I have proposed that open systems capable of storing energy will tend to evolve towards an increase in space-time differentiation for storing mobilizable energy over all space-times (Ho, 1994a), an increase in organized complexity, in other words. This self-organizing principle is manifest in the increasingly complex differentiation of multicellular organisms both in development and in evolution, into organs, tissues and cell types. These form so many nested dynamic compartments and microcompartments down to the interior of cells, facilitating the rapid and efficient mobilization of energy and resources (Ho, 1995a).
Some evidence that this principle may apply in ecology has come to my attention recently. There does seem to be an increasing complexity of trophic webs and diversity of niches and microniches in long established ecosystems compared with new ones or ones that have been stressed (Schneider and Kay, 1994). The increase in complexity of trophic webs is, moreover, associated with an increase in efficiency of energy and resource utilization. We are re-analyzing the data to see how they bear out the concept of energy storage presented here more precisely (Schneider, Kay and Ho, 1996).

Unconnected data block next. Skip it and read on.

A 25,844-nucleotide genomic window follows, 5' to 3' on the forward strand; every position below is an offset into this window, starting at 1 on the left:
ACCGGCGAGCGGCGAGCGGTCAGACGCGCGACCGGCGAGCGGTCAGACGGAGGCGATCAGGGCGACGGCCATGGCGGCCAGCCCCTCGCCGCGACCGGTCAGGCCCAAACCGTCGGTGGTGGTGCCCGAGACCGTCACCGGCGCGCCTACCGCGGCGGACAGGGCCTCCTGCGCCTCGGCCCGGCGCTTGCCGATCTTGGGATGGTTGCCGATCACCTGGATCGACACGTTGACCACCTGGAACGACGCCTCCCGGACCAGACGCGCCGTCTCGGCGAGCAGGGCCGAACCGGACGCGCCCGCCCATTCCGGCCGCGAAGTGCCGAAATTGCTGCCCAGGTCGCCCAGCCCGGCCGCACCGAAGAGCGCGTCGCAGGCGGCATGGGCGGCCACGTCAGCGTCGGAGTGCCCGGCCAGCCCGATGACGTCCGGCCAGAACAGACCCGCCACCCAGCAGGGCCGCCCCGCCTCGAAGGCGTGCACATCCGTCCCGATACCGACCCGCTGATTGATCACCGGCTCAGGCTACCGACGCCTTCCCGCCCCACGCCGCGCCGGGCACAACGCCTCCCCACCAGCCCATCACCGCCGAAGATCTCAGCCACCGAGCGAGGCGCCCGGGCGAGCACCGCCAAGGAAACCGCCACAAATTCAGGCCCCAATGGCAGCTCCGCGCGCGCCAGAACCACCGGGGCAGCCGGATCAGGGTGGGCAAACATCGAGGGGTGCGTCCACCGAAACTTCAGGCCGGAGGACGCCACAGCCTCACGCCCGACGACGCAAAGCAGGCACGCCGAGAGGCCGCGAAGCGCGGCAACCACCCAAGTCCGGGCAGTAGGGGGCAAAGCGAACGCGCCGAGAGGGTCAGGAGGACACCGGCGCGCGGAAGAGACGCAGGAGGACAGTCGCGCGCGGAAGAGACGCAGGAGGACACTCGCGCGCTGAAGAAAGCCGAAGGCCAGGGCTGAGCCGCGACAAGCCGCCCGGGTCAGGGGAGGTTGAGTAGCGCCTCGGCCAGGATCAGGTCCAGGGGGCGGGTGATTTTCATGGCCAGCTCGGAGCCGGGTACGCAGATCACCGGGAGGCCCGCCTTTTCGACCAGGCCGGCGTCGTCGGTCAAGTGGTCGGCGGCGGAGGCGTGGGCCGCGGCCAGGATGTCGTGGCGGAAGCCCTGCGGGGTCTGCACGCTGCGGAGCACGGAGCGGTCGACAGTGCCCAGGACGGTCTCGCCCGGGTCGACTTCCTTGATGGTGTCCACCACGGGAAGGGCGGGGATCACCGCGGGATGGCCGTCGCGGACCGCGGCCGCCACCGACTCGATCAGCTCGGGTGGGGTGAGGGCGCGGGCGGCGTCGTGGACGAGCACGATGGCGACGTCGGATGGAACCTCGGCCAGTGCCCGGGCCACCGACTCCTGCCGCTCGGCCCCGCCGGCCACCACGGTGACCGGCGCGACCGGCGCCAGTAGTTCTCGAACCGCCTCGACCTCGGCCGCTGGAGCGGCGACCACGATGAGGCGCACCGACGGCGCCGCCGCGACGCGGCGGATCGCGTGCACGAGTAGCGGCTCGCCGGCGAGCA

In economic systems, the principle of increase in organized complexity can be seen to operate to some extent in the 'division of labour' subsequent to the industrial revolution. Witt (1996) offers a stylized record of the increasing differentiation of labour that accompanies the growth of modern economies. The substitution of human physical work by non-human energy sources and machines gave rise to a whole variety of "lower mental work" and services in controlling, monitoring, tooling and adminstering machinery. The production processes themselves also become more dependent on services as well as explicit technical knowledge and "higher mental work" of all specializations. This in turn, generated the need for training and education. Recent advances in automation and information technology are substituting out some categories and creating others of "lower mental work" such as microchip manufacture and assembly. They also give rise to "higher mental work" in software and hardware design.